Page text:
Hamptons Letter

| 16 Feb 2015 | 04:57

    Hamptons Letter It began two weeks ago with a chance meeting on the beach. My friend Hilary suddenly turned up. She was covering herself obsessively in insect repellent. "Bikers renting next door to you?" I replied. She shook her head sadly. Then she launched into her story. She was talking, as few people do, about reality?in this case, real moths. It seems there's a plague of real gypsy moths that, rightly or wrongly, have settled on the woods of East Hampton. Their caterpillars have eaten virtually every leaf in the North West Woods and they are heading west.

    "I went over to visit my blind father," Hilary said, "and the trees looked like winter on the way to his house. When I got there, I glanced at the weeping birch over his porch and realized that every strand was writhing with black caterpillars. It was horrifying. He had no idea."

    She went on to say that tree men in the area had recounted stories of having to spray paths through undulating hordes of caterpillars to houses completely covered in more undulating hordes.

    "It's just a cycle," said Jeff of Trees by Jeff in East Hampton when I called him. "The moths were here 10 or 12 years ago. They were bad for two years and went away. These will cocoon and multiply and, sure, they'll be back next year unless the winter is very cold and has lots of snow. But most of the trees will survive. Just do some organic spraying and go with the flow."

    I thought back 10 or 12 years and realized that the last time the moths attacked was the beginning of the Corporate Period?the 90s. If it was ushered in by moths, perhaps it's being ushered out by them, too. One could only hope.

    In the meantime, the little gray flutterers were increasing around Sag Harbor. They were almost as ubiquitous as Razor scooters. Hilary had prophesied this. "They are coming to Sag Harbor," she whispered. "We are next."

    I called Nardy Pest Control, my own personal pest people. I told them I had a lot of moths in my house, way more than usual. They told me to catch one and leave it in a baggie on the porch. They're coming by for the dead moth specimen today. Then they'll tell me if I have to spray.

    The problem is, Jeff said, that not everyone sprays. That's why it takes two years for the moths to go.

    I'm too nervous to wait for Nardy, so I called Bill Clarke of Hampton Tree Expert, Inc. Bill was recommended by Michael of Treescape as "the ultimate expert on the gypsy moths."

    Bill had new information. He said that gypsy moths hatch from an egg in May. "When you see the shadbush bloom, you know they are hatching," he told me.

    It seems they let down a silken thread and then fly and are blown by the wind all over the place. They settle on trees and eat for seven weeks. "Each caterpillar eats a square foot of leaves a day," Bill said, "and you've got about a million caterpillars in your yard."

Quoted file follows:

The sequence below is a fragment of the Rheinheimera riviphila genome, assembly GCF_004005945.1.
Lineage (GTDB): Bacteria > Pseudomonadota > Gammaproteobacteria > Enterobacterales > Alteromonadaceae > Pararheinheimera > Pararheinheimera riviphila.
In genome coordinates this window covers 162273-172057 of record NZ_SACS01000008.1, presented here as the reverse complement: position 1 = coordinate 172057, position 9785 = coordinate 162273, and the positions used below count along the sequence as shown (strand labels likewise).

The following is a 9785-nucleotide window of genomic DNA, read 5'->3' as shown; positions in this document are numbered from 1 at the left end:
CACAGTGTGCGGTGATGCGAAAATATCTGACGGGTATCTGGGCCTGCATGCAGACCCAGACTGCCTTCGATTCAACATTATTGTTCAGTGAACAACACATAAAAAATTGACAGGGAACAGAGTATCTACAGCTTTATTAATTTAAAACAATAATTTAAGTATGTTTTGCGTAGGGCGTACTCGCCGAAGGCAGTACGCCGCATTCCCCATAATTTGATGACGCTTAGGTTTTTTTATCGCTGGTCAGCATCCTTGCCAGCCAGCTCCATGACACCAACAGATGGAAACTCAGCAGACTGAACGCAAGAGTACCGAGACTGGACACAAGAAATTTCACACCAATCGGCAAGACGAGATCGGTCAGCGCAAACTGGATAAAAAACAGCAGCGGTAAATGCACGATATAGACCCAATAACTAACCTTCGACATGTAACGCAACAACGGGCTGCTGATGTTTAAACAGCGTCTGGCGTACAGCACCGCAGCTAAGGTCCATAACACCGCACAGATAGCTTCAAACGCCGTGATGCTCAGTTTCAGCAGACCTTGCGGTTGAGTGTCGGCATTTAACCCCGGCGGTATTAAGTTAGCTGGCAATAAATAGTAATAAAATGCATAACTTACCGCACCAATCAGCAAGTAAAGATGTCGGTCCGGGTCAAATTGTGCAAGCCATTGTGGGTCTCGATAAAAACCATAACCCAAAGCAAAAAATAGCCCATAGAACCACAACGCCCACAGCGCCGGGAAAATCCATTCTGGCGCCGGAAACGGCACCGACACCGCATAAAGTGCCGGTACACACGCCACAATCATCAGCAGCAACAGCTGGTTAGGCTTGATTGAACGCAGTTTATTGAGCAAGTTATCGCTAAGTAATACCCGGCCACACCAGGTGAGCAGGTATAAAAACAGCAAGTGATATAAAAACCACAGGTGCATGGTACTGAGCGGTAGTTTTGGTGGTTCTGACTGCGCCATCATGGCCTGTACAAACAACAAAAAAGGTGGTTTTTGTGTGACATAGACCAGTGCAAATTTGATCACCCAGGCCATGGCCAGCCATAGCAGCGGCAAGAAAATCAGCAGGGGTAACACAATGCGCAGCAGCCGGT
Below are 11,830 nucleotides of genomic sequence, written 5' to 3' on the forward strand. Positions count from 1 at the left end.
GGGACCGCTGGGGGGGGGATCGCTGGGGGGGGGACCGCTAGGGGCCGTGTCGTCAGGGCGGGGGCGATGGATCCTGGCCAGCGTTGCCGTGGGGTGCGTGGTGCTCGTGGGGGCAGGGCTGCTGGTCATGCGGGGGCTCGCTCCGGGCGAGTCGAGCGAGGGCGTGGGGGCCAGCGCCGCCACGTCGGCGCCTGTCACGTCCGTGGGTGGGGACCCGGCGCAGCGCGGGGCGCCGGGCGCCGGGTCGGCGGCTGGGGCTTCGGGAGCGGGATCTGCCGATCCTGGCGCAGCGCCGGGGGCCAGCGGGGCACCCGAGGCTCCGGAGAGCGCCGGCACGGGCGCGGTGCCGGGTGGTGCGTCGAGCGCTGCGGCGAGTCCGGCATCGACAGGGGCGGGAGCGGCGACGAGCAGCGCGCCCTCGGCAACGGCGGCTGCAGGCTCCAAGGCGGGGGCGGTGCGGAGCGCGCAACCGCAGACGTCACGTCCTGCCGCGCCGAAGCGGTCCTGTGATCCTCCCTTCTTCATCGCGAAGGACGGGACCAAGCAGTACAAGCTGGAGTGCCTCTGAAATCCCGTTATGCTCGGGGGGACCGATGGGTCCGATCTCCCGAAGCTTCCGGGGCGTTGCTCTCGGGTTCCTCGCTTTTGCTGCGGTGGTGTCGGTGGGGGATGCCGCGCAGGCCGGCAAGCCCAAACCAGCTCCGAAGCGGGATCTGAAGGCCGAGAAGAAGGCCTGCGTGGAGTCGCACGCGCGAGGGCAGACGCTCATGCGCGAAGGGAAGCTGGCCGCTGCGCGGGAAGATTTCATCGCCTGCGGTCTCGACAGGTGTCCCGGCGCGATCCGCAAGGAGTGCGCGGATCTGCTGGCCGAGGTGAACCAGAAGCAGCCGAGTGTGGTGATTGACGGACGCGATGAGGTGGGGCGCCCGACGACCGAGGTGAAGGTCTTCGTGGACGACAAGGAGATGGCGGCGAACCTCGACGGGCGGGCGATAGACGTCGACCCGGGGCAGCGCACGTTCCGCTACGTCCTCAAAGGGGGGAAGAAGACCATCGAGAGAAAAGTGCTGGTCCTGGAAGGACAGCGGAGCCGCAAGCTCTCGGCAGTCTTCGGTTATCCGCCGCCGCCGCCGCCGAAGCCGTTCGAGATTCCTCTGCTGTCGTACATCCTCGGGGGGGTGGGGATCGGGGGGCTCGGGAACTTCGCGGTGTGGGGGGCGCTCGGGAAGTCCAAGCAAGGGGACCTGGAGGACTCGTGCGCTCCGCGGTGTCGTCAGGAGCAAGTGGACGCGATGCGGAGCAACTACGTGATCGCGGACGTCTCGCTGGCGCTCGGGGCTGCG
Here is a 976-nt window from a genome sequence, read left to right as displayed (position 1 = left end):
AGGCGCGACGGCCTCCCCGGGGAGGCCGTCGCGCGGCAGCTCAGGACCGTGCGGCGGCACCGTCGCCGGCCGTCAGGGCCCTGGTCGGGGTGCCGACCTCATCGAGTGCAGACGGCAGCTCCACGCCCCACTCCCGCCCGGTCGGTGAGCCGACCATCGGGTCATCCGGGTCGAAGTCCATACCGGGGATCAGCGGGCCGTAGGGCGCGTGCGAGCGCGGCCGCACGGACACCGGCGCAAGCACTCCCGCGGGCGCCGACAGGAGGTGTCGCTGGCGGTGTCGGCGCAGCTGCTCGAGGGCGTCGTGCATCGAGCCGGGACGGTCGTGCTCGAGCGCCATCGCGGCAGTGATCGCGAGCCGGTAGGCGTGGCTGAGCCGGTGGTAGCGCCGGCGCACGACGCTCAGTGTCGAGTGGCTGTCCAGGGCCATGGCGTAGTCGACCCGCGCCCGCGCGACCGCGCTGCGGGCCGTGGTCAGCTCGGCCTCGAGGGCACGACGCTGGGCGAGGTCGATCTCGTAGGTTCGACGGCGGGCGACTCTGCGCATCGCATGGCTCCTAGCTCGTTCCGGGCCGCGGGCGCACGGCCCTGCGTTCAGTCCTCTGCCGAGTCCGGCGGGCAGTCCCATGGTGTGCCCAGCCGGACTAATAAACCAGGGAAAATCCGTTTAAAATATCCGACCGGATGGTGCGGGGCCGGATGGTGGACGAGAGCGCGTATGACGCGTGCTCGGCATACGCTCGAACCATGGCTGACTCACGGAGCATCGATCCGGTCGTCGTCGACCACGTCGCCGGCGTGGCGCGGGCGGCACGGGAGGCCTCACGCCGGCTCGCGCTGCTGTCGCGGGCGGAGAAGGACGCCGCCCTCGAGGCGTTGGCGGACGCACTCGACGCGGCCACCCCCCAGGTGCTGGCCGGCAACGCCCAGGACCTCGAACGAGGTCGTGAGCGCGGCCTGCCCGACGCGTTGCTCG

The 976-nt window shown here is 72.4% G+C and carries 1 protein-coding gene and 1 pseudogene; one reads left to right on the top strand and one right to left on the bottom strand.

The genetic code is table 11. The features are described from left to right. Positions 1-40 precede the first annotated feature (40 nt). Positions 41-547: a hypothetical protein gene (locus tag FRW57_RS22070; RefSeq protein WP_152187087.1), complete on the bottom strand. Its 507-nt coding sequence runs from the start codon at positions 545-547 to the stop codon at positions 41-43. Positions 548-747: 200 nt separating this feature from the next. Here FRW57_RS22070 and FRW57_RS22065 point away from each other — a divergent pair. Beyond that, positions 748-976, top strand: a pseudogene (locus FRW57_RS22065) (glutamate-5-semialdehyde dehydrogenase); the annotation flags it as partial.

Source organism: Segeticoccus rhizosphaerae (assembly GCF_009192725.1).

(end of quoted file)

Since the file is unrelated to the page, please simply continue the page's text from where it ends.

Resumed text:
Bill says the only way to get rid of them is to tape your trees with double-sided tape. "As the summer wears on and it gets hotter up in the canopy, the caterpillars let themselves down to the ground during the heat of the day. When it gets cooler in the late afternoon, they crawl back up and get stuck on the tape."

    Bill says he doesn't spray much. "Pesticide trespass is a serious crime," he told me. That means if he's spraying pesticide at moths in a tree and it wafts over into my garden, I can call the police and have him arrested. So he and others who are licensed to spray the killer stuff aren't doing so.

    "Too risky," said Bill. "We live in a lawyer-oriented society. By the time people call," he sighed, "it's usually too late to get good control anyway." How true.

    Bill expects "tremendous masses" of moths in the North West Woods in August. Evidently it's going to look like the Congo where, a backpacker once told me, there are clouds of butterflies as far as you can see.

    Strangely, only the gray males fly?"mindless flapping," as Bill describes it. The females sit in the "armpits" of trees and wait to mate and lay eggs there. Whether the moths will come here next year depends on the wind. If they are blown west, they will come. If not, they will hit the woods again.

    Bill describes the worst thing he ever saw. "Once when I went over to Noyac I got out of the car and I thought it was Christmas. Whole house was covered in silken strands, like angel hair. But that was inchworms. But as for the moths," he continues, "God watches over us. Because the bulge is over. From now on the huge numbers will naturally diminish."

    That's what Bill says, but according to Larry Penny, natural resource director for East Hampton, since there were more eggs laid this year than last year, next year should be worse than this one.

    "We're looking at 20,000 acres," he said. "Half the town chewed up." The truth is it's an environmental disaster out here in the Hamptons. As the farmlands go, and more and more humans move in, and more and more neo-old houses are built, the entire ecological system falls apart. There's a tick that carries a strain of Lyme disease. And as if this weren't enough, the tuna have disappeared.

    There was an article in the paper about it that said that several days ago there was?I'm quoting?"nonstop tuna action." And now nothing. The tuna have totally disappeared and the sharks have moved in to feed on the mackerel that the tuna aren't eating. As if we weren't suffering enough, now there will be a sushi shortage, too.